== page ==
Leasing a laptop could mean you pay double

Updated on 10 September 2013 | 5 Comments

Take advantage of the Knowhow Infinity leasing service from Currys and you could end up paying double for your laptop - and then have to give it back!

Electrical retailers have long offered finance deals on big ticket items but Currys/PC World has gone one step further and introduced lease deals.

With Knowhow Infinity Leasing the retailer boasts that customers can get “a new computer or tablet every two years”.

But a close inspection of the small print reveals the deals come at a cost. If you decide not to upgrade after two years, you’ll have to give the computer or tablet back. This is despite having paid well over its original cost in the first place.

What is leasing?

Laptop (or computer or tablet) leasing works in pretty much the same way as car leasing. You pay a monthly fee for a set period and at the end have two options: upgrade to a better laptop and start a new lease, or give it back. In short, despite paying well above the gadget’s original value, you don’t end up owning it.

Staff in PC World and Currys are quick to offer leasing as an option to customers looking to spread the cost of their new gadget. They’re also flogging the deals as a way for gadget fans to keep up with the latest technology.

Doing the sums

Leasing a laptop can work out much more expensive than buying it. Here’s an example from Currys’ own website.

Windows laptop


Two years' Whatever Happens™ Careplan Premier


Two years' Cloud Backup (500 GB) & Norton 360


Total package price


Minimum 24 monthly payments of


25% Cashback

£119 (When you upgrade in two years with Infinity leasing)

In total a customer would pay £738 for the £479 laptop.

As you can see the deal bundles in two years' Whatever Happens breakdown service worth £181, and two years’ Cloud Backup and Norton 360 worth £78.

But experts have long argued that extended warranties such as Whatever Happens are a waste of money. Whatever Happens offers customers “a free repair or replacement for your product should anything go wrong; from minor mishaps to major breakdown”.

But your new laptop or tablet should last two years (or more) without packing up anyway. If it doesn’t you can use the Sale of Goods Act to ask for a repair or refund. Meanwhile a decent home insurance policy will cover you for accidental damage.

Whether £78 is a fair price for storage back-up and anti-virus software is open to debate. You can get a certain level of cloud-style storage and security software for free which might be enough for most people.

Your options after two years

With Knowhow Infinity, when the two-year lease is up you have two options:

  • Return the laptop and take out a new two-year lease agreement. This would entitle you to 25% cashback based on the laptop’s original price, £119 in the example above. To get the cash the laptop would need to be in good working order and returned to RentSmart, the company Currys uses to arrange leases.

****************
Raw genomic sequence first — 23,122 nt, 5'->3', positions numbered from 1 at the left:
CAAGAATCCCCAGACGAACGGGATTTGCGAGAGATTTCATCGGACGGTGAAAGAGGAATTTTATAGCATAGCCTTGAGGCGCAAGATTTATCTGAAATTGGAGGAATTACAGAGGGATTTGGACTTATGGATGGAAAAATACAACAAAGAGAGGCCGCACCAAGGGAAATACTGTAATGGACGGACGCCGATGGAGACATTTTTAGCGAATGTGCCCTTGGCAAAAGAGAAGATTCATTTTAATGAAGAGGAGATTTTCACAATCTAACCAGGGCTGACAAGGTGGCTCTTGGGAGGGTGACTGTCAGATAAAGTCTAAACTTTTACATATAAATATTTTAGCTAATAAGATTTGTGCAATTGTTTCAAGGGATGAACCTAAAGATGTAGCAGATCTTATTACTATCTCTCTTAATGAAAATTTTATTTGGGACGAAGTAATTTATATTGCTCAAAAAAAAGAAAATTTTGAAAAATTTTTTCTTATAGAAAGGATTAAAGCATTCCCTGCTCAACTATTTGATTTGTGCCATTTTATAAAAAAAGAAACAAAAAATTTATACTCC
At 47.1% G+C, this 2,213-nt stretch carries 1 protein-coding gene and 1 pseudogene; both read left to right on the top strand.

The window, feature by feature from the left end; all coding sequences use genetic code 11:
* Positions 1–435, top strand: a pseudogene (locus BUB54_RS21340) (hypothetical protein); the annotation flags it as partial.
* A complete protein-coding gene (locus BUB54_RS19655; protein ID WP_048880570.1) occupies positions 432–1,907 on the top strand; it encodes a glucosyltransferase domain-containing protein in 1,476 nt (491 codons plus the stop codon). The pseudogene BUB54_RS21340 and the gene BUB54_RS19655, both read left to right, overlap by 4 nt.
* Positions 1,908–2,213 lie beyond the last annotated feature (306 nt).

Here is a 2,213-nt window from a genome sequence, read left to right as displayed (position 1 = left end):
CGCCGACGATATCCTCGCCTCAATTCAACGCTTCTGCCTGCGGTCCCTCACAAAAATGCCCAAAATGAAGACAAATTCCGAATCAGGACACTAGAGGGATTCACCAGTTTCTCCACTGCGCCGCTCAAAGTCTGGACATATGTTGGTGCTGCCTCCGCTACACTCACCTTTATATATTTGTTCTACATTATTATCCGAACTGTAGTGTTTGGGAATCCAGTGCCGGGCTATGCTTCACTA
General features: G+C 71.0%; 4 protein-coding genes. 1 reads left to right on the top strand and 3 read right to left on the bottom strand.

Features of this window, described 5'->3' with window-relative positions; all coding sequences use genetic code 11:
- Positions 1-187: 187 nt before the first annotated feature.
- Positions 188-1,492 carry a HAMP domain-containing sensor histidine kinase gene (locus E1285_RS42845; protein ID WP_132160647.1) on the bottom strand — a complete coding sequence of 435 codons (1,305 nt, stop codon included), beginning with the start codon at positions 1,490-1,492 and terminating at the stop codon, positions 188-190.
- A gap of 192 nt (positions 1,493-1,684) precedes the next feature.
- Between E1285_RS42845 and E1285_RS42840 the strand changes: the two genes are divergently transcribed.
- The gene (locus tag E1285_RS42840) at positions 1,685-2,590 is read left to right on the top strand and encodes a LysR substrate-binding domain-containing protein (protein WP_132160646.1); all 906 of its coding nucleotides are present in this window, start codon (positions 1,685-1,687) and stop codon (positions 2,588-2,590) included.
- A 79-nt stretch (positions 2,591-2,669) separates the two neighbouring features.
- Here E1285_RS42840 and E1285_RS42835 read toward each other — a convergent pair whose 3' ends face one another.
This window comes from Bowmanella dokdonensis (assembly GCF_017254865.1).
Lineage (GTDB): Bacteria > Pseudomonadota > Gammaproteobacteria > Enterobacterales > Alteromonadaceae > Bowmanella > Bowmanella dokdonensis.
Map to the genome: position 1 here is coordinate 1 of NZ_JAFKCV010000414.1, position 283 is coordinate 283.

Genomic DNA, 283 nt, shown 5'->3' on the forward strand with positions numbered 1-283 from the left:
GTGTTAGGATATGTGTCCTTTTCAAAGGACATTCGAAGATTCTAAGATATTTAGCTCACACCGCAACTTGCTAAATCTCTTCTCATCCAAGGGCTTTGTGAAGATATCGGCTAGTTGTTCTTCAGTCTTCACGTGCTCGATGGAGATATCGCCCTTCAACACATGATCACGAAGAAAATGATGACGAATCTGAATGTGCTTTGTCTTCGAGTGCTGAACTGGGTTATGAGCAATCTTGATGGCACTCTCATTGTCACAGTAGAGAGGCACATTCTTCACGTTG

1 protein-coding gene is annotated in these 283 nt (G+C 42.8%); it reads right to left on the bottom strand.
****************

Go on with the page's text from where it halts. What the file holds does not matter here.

• Return the laptop but don’t take out another two-year lease on a new laptop. This would mean you don’t get any cashback and would have paid £738 for a £479 laptop you can no longer use.

Neither option sounds particularly cost-effective; the first means committing to another two-year deal albeit with the latest-spec laptop, the second walking away with nothing.

Misleading information

In some cases customers are offered a third option at the end of a 24-month lease; paying a “nominal fee” to keep the laptop.

But, according to BBC’s Your Money Their Tricks programme, Currys’ staff are offering conflicting advice about this option.

One customer was told he’d be able to keep the laptop at the end of the two-years for a nominal fee of “about £100”. But when the two-year contract was up, he was told that he couldn’t pay to keep his laptop at all.

When BBC researchers conducted some mystery shopping they were told different stories.

Two stores said researchers couldn’t keep the laptop, while four said they could but failed to mention how much it would cost. Nine other stores mentioned a fee, but four said it would only be a small one. One even said it would be as low as £40.

Meanwhile internet discussion forums are full of disgruntled customers claiming they were mis-sold laptops and other gadgets on leases by Currys. Complaints include not being told the payment plan is a lease and it not being clear that they don’t own the gadget when the two years are up.

Have you been caught out by Knowhow Infinity leasing? Let us know.

More on computers:

GetOnline@Home: Government scheme that helps you buy a computer for £24

Why extended warranties can be an expensive mistake

Where to find the cheapest deals on tablets

Car finance options: Credit, loans, HP and leasing


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